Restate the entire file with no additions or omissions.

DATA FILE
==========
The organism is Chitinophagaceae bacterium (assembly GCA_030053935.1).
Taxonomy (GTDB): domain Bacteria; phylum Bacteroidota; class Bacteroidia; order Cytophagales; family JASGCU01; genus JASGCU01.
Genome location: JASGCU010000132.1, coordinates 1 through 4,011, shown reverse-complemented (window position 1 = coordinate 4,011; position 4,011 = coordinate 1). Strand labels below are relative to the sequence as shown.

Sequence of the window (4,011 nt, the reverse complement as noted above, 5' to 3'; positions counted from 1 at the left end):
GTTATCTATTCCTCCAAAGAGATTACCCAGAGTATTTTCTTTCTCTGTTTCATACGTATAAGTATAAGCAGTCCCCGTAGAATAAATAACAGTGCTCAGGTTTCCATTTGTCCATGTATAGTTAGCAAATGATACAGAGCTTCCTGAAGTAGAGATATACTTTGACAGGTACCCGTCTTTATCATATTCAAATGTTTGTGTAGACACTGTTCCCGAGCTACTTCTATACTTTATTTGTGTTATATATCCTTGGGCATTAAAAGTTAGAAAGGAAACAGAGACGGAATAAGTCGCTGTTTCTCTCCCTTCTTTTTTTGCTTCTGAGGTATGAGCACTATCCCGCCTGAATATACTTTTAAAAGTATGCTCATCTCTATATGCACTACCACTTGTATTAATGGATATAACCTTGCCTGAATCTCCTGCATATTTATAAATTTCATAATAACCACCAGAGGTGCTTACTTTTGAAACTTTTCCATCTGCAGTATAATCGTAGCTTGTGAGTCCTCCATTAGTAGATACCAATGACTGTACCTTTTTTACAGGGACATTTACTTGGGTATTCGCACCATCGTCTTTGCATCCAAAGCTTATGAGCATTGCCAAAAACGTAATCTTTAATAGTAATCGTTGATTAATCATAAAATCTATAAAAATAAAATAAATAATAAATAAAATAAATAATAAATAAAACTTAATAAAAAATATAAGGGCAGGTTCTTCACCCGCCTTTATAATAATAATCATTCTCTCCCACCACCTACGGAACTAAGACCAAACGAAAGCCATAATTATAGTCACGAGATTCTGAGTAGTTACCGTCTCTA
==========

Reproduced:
The organism is Chitinophagaceae bacterium (assembly GCA_030053935.1).
Taxonomy (GTDB): domain Bacteria; phylum Bacteroidota; class Bacteroidia; order Cytophagales; family JASGCU01; genus JASGCU01.
Genome location: JASGCU010000132.1, coordinates 1 through 4,011, shown reverse-complemented (window position 1 = coordinate 4,011; position 4,011 = coordinate 1). Strand labels below are relative to the sequence as shown.

Sequence of the window (4,011 nt, the reverse complement as noted above, 5' to 3'; positions counted from 1 at the left end):
GTTATCTATTCCTCCAAAGAGATTACCCAGAGTATTTTCTTTCTCTGTTTCATACGTATAAGTATAAGCAGTCCCCGTAGAATAAATAACAGTGCTCAGGTTTCCATTTGTCCATGTATAGTTAGCAAATGATACAGAGCTTCCTGAAGTAGAGATATACTTTGACAGGTACCCGTCTTTATCATATTCAAATGTTTGTGTAGACACTGTTCCCGAGCTACTTCTATACTTTATTTGTGTTATATATCCTTGGGCATTAAAAGTTAGAAAGGAAACAGAGACGGAATAAGTCGCTGTTTCTCTCCCTTCTTTTTTTGCTTCTGAGGTATGAGCACTATCCCGCCTGAATATACTTTTAAAAGTATGCTCATCTCTATATGCACTACCACTTGTATTAATGGATATAACCTTGCCTGAATCTCCTGCATATTTATAAATTTCATAATAACCACCAGAGGTGCTTACTTTTGAAACTTTTCCATCTGCAGTATAATCGTAGCTTGTGAGTCCTCCATTAGTAGATACCAATGACTGTACCTTTTTTACAGGGACATTTACTTGGGTATTCGCACCATCGTCTTTGCATCCAAAGCTTATGAGCATTGCCAAAAACGTAATCTTTAATAGTAATCGTTGATTAATCATAAAATCTATAAAAATAAAATAAATAATAAATAAAATAAATAATAAATAAAACTTAATAAAAAATATAAGGGCAGGTTCTTCACCCGCCTTTATAATAATAATCATTCTCTCCCACCACCTACGGAACTAAGACCAAACGAAAGCCATAATTATAGTCACGAGATTCTGAGTAGTTACCGTCTCTA